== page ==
By David Mugabe
The banking industry remains lucrative attracting more new players, with Finance Trust Bank being the latest entrant, having transitioned from a microfinance deposit institution to a fully-fledged commercial bank.
The Central Bank granted Finance Trust a commercial banking license on November 11, 2013. There are now about 25 banks with four dominant ones controlling almost 50% of the total industry’s balance sheet. But still, only about 30% of the population is in formal banking.
The sector, according to analysts, also remains hugely attractive because the lending rates in Uganda are some of the highest in East Africa, which brings good spin-offs to the institutions.
The bank’s management believes there still exists good business because of the existing landscape.
“Most banks are in urban areas, which gives us the opportunity to go for rural women,’ said Irene Muloni, the chairperson of Finance Trust Bank, who is also the energy minister.
Finance Trust, which started operations in the early 1980s, will maintain its lending rates between 27%-30%.
The bank’s ambition of becoming a fully-fledged commercial bank was pegged back when the Central Bank raised the capital base requirements of banks from sh4b to sh25b. Muloni said they then sought international funders to raise the capital base.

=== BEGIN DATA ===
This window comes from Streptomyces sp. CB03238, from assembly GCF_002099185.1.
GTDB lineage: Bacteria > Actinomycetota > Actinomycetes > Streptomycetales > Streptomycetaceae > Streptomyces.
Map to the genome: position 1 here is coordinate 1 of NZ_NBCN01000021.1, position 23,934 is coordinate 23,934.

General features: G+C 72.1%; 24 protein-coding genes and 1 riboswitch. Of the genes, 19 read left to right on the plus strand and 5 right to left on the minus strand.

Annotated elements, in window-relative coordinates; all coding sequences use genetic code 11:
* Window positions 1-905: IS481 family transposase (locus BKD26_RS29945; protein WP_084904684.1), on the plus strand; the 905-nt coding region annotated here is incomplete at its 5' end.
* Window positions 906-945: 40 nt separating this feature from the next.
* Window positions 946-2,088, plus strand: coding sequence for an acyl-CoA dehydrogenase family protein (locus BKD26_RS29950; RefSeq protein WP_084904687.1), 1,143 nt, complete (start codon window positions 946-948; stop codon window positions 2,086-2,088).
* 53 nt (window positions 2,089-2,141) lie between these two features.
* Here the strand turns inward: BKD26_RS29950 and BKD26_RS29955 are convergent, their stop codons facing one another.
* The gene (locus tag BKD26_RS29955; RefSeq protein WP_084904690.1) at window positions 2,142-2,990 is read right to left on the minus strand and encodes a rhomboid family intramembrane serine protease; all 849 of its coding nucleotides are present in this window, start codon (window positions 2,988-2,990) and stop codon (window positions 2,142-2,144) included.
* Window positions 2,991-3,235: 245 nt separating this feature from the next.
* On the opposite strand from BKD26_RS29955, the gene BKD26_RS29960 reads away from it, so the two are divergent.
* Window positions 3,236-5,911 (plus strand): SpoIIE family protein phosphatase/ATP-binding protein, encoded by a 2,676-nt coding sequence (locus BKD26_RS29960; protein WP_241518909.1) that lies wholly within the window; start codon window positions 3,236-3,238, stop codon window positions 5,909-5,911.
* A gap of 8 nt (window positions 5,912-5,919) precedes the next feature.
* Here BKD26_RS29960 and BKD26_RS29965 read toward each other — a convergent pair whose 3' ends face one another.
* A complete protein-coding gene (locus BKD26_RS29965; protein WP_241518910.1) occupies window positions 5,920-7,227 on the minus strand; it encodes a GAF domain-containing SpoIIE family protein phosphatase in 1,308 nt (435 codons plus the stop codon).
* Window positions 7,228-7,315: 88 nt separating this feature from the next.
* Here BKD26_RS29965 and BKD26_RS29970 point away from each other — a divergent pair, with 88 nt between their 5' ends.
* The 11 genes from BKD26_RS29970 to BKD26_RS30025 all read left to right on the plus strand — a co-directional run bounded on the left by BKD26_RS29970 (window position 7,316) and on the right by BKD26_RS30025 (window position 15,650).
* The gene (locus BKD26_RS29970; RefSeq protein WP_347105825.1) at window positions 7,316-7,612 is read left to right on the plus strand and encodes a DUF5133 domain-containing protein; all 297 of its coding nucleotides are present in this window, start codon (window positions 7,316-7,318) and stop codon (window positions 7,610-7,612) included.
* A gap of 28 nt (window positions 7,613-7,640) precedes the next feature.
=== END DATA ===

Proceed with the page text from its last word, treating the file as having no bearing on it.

It has taken them about three years to get a license, although the bank’s ownership remains largely local.
The microfinance model is deemed more risky because majority of the borrowers are from the rural areas
The bank’s managing director, Anne Mulindwa, says they are now testing mobile banking to avoid tying people to banking halls, and also the idea is to bring down costs using technology.
The bank currently has 230,000 customers, of which there are 25,000 borrowers with different loan portfolios. The deposit base is sh43b, with sh58b loan portfolio and an asset base of sh91b.
Women are at the core of their clientele, with products that start the girl child at 10 years according to Mulindwa.
On the stock exchange on Tuesday, turnover moved to sh9.1m, with Stanbic selling 168,061 shares and fetching sh5m in turnover.
The banks closed the session at sh30 per share. There were outstanding bids for 28.8 million Stanbic shares. Umeme and Uganda Clays were the two other active counters, posting sh3.9m and 176,200 in turnover respectively at an average price of sh365 and sh30.